In the meantime, Judge Anita G. Chua replaced retired Judge Ramon B. Posadas as presiding judge of the RTC, Branch 51 in Bacolod City.
The Ruling of the RTC
By Order dated August 31, 2001, Judge Chua, on the finding that the "petition for relief from judgment is not sufficient in form and substance and having been filed out of time,"15 denied the petition. Specifically, the RTC found the Republic's petition to be unverified and filed beyond the 60th day from receipt on June 22, 1999 of a copy of the May 24, 1999 RTC Decision.
Subsequently, the Republic moved for reconsideration16 of the above denial order arguing that its procedural lapses are not fatal to its case. It cited Uy v. Land Bank of the Philippines,17 in which the Court held that the merits of the substantive aspects of the case are deemed a special circumstance or compelling reason for the reinstatement of its petition and prayed for the relaxation of the Rules. Moreover, the OSG alleged that the RTC did not acquire jurisdiction over Cadastral Case No. 97-583 inasmuch as the corresponding amended application for registration dated May 5, 1998 was not published and a copy of which the Republic was not served.
Finally, the Republic raised anew the argument on the unavailability of Decree No. 22752 as basis for the application of land registration in view of the implementation of Sec. 39 of PD 1529.
The Republic later filed a Supplement (To Motion for Reconsideration) reiterating the merits of its case.
The RTC denied the Republic's motion for reconsideration through an Order of October 24, 2002. In the same order, the trial court observed that the Republic is actually asking the present presiding judge to review the decision of her predecessor, Judge Posadas, and to annul the same decision. Pursuing the point, the RTC, citing Miranda v. Court of Appeals18 and Nery v. Leyson,19 ratiocinated that a judge who succeeds another has no reviewing and appellate authority and jurisdiction over his predecessor's final judgment on the merits of a case, such authority residing, as it does, in the ordinary course of things, with the appellate court.
Aggrieved, the Republic elevated the case before the CA through a Petition for Certiorari under Rule 65. Docketed as CA-G.R. SP No. 75321, the petition raised the sole issue of whether the RTC gravely abused its discretion in denying its petition for relief from judgment.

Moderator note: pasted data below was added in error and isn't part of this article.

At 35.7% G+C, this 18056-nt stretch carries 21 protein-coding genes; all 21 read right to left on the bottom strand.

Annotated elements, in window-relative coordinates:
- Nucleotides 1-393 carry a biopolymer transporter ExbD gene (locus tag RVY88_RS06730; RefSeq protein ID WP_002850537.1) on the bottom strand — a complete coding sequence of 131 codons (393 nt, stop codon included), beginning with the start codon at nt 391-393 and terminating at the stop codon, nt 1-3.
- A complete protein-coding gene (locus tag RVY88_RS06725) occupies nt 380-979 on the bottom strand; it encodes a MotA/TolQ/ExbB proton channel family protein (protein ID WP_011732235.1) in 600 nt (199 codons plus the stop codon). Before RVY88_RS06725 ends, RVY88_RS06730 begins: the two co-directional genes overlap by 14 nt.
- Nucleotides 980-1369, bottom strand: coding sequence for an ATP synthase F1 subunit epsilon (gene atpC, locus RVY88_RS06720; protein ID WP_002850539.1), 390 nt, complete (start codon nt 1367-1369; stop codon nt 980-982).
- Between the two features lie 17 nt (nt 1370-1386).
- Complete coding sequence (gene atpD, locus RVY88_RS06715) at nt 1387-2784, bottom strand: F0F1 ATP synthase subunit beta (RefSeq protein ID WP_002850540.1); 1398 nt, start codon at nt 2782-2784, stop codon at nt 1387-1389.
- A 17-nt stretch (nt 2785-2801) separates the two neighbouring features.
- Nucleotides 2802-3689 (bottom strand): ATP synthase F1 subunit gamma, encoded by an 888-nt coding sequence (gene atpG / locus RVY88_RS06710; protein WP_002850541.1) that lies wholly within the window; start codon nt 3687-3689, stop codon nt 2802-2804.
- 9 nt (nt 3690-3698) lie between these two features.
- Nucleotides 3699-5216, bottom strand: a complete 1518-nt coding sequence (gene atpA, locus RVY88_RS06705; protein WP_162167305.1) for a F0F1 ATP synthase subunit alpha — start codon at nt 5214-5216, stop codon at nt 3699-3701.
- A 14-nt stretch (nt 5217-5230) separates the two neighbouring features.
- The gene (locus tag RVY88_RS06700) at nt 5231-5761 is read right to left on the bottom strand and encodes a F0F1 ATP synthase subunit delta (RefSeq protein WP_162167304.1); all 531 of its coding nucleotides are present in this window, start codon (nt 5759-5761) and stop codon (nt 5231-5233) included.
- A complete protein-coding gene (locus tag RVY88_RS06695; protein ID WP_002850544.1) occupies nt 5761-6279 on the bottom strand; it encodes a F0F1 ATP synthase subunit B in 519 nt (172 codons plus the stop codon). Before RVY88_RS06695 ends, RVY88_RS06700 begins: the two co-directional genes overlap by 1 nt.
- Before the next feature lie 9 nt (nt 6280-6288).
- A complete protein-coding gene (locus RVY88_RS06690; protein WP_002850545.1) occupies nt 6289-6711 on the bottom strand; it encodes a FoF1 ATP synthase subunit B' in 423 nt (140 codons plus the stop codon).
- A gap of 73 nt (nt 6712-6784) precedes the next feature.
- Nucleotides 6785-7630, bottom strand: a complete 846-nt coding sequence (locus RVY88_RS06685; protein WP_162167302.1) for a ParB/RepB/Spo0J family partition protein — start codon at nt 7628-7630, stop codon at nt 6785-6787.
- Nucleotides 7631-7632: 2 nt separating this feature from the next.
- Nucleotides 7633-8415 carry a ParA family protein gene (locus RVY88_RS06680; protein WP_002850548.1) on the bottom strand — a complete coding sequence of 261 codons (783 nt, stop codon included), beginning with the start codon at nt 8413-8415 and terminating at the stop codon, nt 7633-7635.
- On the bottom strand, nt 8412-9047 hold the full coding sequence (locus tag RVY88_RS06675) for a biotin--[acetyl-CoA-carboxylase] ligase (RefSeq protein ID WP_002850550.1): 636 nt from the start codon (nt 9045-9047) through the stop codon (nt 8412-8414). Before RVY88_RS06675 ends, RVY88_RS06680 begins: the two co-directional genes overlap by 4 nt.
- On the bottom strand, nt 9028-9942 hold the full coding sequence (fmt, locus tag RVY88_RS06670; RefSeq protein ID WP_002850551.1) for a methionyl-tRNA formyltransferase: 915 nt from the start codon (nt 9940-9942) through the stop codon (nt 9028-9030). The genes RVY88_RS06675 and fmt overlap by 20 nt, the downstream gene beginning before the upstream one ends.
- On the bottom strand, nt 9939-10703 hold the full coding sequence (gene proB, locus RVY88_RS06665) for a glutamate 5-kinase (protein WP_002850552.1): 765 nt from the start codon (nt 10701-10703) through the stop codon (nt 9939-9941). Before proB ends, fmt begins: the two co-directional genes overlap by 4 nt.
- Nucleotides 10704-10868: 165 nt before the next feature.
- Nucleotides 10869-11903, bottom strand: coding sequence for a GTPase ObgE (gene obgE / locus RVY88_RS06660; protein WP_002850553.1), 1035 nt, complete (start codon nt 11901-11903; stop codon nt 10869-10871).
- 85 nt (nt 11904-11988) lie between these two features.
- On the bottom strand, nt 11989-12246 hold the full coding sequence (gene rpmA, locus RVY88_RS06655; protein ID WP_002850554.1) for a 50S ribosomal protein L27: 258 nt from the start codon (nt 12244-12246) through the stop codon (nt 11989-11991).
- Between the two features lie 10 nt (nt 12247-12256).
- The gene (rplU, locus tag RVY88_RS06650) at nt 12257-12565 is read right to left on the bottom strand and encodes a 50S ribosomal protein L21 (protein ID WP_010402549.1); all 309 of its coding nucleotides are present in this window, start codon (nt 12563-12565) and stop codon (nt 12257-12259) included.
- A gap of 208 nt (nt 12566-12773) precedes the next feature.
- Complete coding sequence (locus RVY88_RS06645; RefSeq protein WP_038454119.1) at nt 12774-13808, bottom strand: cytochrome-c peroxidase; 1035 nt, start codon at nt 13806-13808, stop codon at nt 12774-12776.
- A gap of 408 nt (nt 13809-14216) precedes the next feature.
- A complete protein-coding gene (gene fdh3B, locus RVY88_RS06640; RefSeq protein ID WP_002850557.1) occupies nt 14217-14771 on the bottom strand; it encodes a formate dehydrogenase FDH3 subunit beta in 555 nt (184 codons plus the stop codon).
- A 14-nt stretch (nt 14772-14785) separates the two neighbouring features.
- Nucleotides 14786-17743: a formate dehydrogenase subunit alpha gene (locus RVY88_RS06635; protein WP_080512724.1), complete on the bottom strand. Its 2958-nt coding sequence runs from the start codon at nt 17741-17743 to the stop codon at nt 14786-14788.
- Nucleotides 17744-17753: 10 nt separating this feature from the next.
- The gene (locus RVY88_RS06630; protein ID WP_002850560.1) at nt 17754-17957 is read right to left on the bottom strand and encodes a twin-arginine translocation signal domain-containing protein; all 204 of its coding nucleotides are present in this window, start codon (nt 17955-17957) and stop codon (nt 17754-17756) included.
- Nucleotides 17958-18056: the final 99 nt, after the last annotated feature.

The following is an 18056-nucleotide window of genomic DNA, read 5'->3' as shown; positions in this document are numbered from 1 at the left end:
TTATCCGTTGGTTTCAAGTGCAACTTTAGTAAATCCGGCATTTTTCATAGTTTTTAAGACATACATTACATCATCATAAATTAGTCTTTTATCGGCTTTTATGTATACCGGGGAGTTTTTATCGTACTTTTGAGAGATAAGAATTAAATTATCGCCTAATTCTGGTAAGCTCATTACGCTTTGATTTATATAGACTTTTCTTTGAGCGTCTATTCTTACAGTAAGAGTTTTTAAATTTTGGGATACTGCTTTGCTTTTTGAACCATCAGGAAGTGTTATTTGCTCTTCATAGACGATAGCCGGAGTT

The Ruling of the CA
On November 26, 2004, the appellate court rendered the assailed decision granting certiorari and ordered the remand of the instant case to the trial court for reception of evidence to determine whether the RTC's Decision confirming the title of the late Luzuriaga, Sr. over Lot 1524 will result in a double titling of the subject lot. The fallo of the CA's decision reads:
WHEREFORE, premises considered, the instant petition for certiorari is GRANTED. Accordingly, the case is remanded to the court a quo for reception of evidence in order to resolve the issue of whether or not the Decision dated May 24, 1999 confirming the title of the late Jose R. De Luzuriaga, Sr. over Lot No. 1524 of Bacolod Cadastre really resulted to "double titling" and thereafter, to rule on the merits of the petition for relief from judgment.
The CA predicated its ruling on the following factors: (1) the merits of the petition for relief from judgment far outweigh the procedural technicalities that obstruct it, i.e., not verified and filed out of time; and (2) the Republic was able to make out a prima facie case of "double titling," supported by a Letter/Report21 issued by the Bacolod City RD on December 7, 2001 showing that Lot No. 1524 was already registered under, and an OCT already issued in, another man's name.
Through the equally assailed May 25, 2005 Resolution, the CA denied petitioners' motion for reconsideration.